separated by a small intermembrane
space.
Stroma:
a gel-like matrix contains enzymes
that produce carbohydrates and is the
site of light-independent (dark)
reaction.
contains ribosomes, DNA and
photosynthesis enzymes.

Chloroplast
Intergranal (Stroma) lamellae- to
connect each granum with another
granum.
Thylakoid membranes:
are covered with chlorophyll and
other pigments, enzymes and
electron carriers.
site for light-dependent reaction.

Vacuole
A fluid-filled sac bounded by a
single membrane called tonoplast.
Cell sap: concentrated solution of
sugars, mineral salts, pigments,
organic acids, O2, CO2, enzymes,
some wastes and secondary
products of metabolism.
Plays an important role in plant
growth and development, water
balance of the cell and serves as a
storage compartment for inorganic
compounds (mineral salts).

Other Organelles

Other organelles
Microtubules
- Can be found in all
eukaryotic cells.
- Made up of globular
proteins called tubulin.
- During cell division,
microtubules extend
outward from
centrosomes to form
mitotic spindle for
separation
of chromosomes.

Centrosome and centrioles


- Can be found in all
animal cells and lower
plants only.
- Centrosome- region with
a pair of centrioles.
- Centrioles- small, hollow
cylinders with 9 triplets
of microtubules arranged
in a ring.
- Centrioles duplicate
during cell division and
migrate to opposite poles
of the spindle fibres.

What is the difference


between plant cells and
animal cells?

Structure and Functions:


Cell membrane
Cell wall
Organelles
Movement of
molecules/substances in and
out of cell

Movement of
molecules/substances in
and out of cell.

Plasma membrane is selectively permeable.


The movement of substances depends on the size of
molecules, charge of the substances and composition of
the membrane.

4 mechanisms for the movement of substances across the


membrane:
Passive transport
Active transport
Endocytosis
Exocytosis

Carrier Vs. Channel Protein


Transport proteins- required to allow passage of
various polar molecules (eg: ions, sugars, amino acids)
across cell membrane.
2 types:
Carrier Proteins
Channel Proteins

Carrier Vs. Channel Protein


Carrier proteins- binds to specific solute to be
transported and undergo a series of conformational
changes to transfer the solute across cell membrane.
Channel proteins:
- interact with solute to be transported more weakly
- has pores that extend across the lipid bilayer that allows
specific solutes to pass through when the pores are open.

Passive Transport
Molecules/ions move from a region of high
concentration to a region of low concentration (down
concentration gradient).
Without energy.

Simple Diffusion
Continues to occur until particles are evenly
distributed throughout the system.
Particles of different substances in a mixture diffuse
independently of each other.

Simple Diffusion
Rate of diffusion is determined by:

Steepness of concentration gradient


Steeper gradient, faster diffusion

Molecular size

Smaller molecules, faster diffusion

Temperature

Higher temperature, faster diffusion

Surface area

Higher surface area, faster diffusion

Uncharged (non polar)


molecules

Lipid-soluble moleculesSteroid hormones

Osmosis
Diffusion of solvent from the region where the water
molecules are more concentrated (low solutes) to
the region where they are less concentrated (high
solutes).

Hypotonic
Solution

Hypertonic
Solution

membrane permeable to
water but not to solutes

Isotonic solution

Hypotonic solution
H2O

H2O

H2O

Hypertonic solution

H2O

Animal
cell

(2) Lysed

(1) Normal

H2O

H2O

(3) Shriveled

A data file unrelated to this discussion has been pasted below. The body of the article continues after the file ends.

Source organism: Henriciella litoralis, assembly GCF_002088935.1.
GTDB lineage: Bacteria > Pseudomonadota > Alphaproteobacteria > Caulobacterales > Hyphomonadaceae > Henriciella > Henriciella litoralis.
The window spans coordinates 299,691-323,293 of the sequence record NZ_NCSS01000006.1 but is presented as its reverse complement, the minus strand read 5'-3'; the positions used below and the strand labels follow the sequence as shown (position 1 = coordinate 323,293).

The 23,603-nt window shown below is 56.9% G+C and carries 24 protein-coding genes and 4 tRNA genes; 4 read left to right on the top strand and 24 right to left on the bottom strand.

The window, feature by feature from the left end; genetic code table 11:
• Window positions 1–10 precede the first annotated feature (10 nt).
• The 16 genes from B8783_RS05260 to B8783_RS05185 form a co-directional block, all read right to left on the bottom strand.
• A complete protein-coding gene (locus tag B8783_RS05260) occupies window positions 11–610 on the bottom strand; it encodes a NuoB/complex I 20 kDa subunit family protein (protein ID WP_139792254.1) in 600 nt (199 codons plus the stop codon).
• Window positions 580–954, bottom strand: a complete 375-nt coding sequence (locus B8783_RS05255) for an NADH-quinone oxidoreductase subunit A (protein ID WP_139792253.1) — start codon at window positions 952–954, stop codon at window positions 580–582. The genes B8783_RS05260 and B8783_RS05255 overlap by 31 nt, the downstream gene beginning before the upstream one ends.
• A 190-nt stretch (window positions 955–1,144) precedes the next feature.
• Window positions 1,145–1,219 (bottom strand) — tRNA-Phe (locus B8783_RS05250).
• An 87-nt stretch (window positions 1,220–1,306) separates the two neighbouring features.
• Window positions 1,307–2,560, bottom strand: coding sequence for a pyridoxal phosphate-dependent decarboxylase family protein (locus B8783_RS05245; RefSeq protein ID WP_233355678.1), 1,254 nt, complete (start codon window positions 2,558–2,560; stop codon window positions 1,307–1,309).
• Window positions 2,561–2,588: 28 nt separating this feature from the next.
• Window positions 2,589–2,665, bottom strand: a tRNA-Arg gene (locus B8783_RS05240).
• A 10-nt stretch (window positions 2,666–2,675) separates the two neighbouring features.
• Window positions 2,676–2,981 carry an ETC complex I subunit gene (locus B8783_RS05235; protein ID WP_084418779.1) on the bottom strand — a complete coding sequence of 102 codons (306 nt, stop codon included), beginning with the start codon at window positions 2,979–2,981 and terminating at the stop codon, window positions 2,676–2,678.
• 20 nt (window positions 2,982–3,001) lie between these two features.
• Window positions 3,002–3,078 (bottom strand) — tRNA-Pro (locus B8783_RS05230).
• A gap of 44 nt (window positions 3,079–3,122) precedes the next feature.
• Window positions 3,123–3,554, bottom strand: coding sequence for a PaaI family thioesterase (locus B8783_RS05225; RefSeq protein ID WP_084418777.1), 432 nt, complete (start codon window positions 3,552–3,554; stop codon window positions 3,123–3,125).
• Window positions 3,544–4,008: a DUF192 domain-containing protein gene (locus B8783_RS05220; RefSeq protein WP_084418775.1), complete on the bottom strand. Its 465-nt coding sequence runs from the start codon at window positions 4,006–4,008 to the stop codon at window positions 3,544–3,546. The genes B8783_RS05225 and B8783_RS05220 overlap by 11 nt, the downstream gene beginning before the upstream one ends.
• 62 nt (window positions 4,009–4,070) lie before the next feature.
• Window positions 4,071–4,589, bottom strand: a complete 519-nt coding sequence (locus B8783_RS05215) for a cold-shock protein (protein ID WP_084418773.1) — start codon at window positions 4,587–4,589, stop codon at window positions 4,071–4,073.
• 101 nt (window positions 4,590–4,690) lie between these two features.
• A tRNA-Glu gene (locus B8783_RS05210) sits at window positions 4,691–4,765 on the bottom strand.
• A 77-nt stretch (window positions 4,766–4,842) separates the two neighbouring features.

Plasma
membrane

H2O

H2O

Plant
cell

(4) Flaccid

(5) Turgid

(6) Shriveled
(plasmolyzed)

Facilitated Diffusion
Ions or molecules diffuse through special
carrier proteins in the membrane.
The carrier protein may:
Have hydrophilic channels that function as
pores.
Be globular proteins that act as specific
carrier molecules in the membrane.

Facilitated Diffusion
Nucleic acid,
amino acids
and proteins

Active Transport
Transport of molecules or ions across a
membrane against the concentration gradient.
low solutes -> high solutes
Requires energy in the form of ATP.
Occurs in one direction only.
Involves transport proteins called
pumps.
Protein pumps are globular proteins.

Active Transport
Binding of a solute molecule/ ion to
transport protein:

Phosphorylation
An ATP molecule transfer its terminal
phosphate group to transport protein
Releasing chemical energy stored in ATP.
Energy induces transport protein to change its
shape to allow movement of solute

Active Transport
The release of solute/ ion from protein
pump:
Dephosphorylation
Release of phosphate group.
Returns transport protein to its original shape.
Cycle repeats.

Sodium-Potassium Pump: - Exists in all cell membranes

- Mostly for transmitting nerve impulse

Active Transport
Takes place in:
The gut where absorption takes place.
Active uptake of ions by plant roots.
Kidney tubules where urine is formed.
Nerve fibres where impulse is generated.

Cytosis
For movement of large molecules and solids
across the membrane in (endocytosis) or out
(exocytosis) of the cell.
A transport mechanism involving infolding
(invagination) and outfolding of a small
portion of the cell membrane.

Endocytosis
1. Phagocytosis
Cellular eating.
Solid substances are taken into a cell
by infolding of the cell membrane.
A vacuole is formed where it takes in
the solid substances.
The vacuole content is then digested
after vacuole fuses with lysosome
containing hydrolytic enzyme.

Endocytosis
2. Pinocytosis
Cellular drinking.
Intake of dissolved materials rather
than solids.
A cell creates a vesicle around tiny
droplets of extracellular fluid.
Contents of vesicles are slowly
transferred to cytosol & vesicles
become smaller.

Endocytosis
3. Receptor-mediated endocytosis
E.g.: cholesterol

Exocytosis
Vesicles and vacuoles move to cell
membrane, fuse with it and spill their
contents to the outside of the cell.
Eg:
cells in pancreas the manufacture insulin
secrete it in bulk quantities into them
bloodstream by exocytosis